LETTERS

Tuesday, May 28, 2013: Collins, LePage and abortion

Posted May 27, 2013, at 1:42 p.m.

Collins: Support immigration

Our immigration system is broken, and that’s bad for our country and our economy. As the Senate debates the bipartisan comprehensive immigration reform recently introduced, I hope that Sen. Susan Collins, R-Maine, will support this important legislation.

When we bring undocumented workers out of the shadows and allow them to join the legal, regulated workforce, employers who would otherwise game the system can no longer cheat workers on wages or working conditions. When everyone has a fair shot and plays by the same rules, all workers can expect their wages to rise.

This will mean more dollars in the economy and more jobs. Maine Fair Share stands in support of comprehensive immigration reform, and we hope Collins will join us.

Craig Auster, deputy political director, Maine Fair Share

Portland

 

The taxpayer’s television

I would like to know how the governor paid for the 46-inch television in question. Taxpayer dollars at work? If the laborers depicted in the mural bought this television, I am more than upset.

Karen Burke

Lubec

 

On the move

Gov. Paul LePage’s recent action in regards to placing his television from his office out into the Hall of Flags, which is against the rules, is truly astounding. When we think we’ve seen it all from this man, he finds another childish stunt to get attention.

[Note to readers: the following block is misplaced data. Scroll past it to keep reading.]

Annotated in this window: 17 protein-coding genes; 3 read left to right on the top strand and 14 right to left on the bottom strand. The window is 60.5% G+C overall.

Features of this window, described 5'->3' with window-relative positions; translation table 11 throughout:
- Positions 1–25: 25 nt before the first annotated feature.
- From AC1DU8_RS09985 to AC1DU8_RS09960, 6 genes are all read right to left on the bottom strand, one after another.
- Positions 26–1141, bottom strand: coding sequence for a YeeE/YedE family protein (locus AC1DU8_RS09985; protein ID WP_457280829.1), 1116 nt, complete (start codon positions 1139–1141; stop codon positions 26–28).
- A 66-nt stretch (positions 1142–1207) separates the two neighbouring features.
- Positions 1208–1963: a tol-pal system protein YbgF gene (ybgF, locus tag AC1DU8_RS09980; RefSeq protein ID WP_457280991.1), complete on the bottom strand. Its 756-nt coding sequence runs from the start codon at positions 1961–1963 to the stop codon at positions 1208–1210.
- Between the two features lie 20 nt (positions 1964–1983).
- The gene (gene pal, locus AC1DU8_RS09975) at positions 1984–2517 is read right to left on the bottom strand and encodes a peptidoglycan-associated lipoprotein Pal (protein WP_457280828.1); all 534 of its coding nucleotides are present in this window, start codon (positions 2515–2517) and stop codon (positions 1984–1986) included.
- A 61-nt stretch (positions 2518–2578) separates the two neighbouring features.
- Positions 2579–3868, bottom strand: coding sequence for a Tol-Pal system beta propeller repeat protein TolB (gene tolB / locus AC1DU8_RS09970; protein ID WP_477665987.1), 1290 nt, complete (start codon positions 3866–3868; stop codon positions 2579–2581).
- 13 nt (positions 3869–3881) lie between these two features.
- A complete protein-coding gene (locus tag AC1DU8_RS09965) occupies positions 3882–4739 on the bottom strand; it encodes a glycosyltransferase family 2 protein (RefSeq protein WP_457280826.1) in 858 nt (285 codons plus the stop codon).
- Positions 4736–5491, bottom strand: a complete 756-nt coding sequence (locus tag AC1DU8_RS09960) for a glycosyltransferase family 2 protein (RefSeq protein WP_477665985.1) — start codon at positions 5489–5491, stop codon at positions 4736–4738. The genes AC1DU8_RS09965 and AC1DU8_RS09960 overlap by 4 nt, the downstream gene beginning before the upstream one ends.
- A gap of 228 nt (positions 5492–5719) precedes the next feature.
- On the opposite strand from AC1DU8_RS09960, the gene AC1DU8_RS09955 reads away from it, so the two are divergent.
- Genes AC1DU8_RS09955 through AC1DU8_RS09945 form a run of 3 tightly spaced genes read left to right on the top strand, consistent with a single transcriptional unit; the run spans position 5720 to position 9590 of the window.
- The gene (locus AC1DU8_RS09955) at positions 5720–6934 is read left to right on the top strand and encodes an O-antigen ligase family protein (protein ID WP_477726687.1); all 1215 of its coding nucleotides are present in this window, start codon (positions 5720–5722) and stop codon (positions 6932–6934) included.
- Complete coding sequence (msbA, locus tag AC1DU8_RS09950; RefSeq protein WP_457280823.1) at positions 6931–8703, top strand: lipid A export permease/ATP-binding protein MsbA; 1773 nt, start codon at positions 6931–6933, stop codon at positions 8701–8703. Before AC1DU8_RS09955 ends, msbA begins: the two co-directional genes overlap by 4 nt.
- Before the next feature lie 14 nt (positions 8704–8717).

He now says he is going to move out of the State House. I would like to know who is going to be paying for his new quarters.

He claims it is a violation of his First Amendment rights not to be able to place his television wherever he chooses. Funny, because in April 2011, LePage ordered the removal of a mural at the Department of Labor, he did not consider that a violation of freedom of speech.

If only stupidity and ignorance were grounds for impeaching a governor, then I think LePage could easily be impeached.

Carol Gorecki

Orneville

 

Innocent lives

The BDN’s defense of abortion in “ Maine protects a woman’s right to choose,” is so cynical, one must conclude there is something singularly sacred in some twisted way in the taking of the most innocent of lives. It says: “(No) polls, laws passed in other states, or stories of other individuals’ experiences, no matter how compelling” should enter into these decisions. Here, at the epicenter of runaway feminism is a place where the revered technique of relativism may not be applied. It’s as though all truth itself begins and ends with the woman’s “right” to destroy defenseless life. Apparently, no laws should be made to further protect the unborn child, or, at least, give women some pause to reflect more fully on other life-giving choices.

Don Mendell

Palmyra

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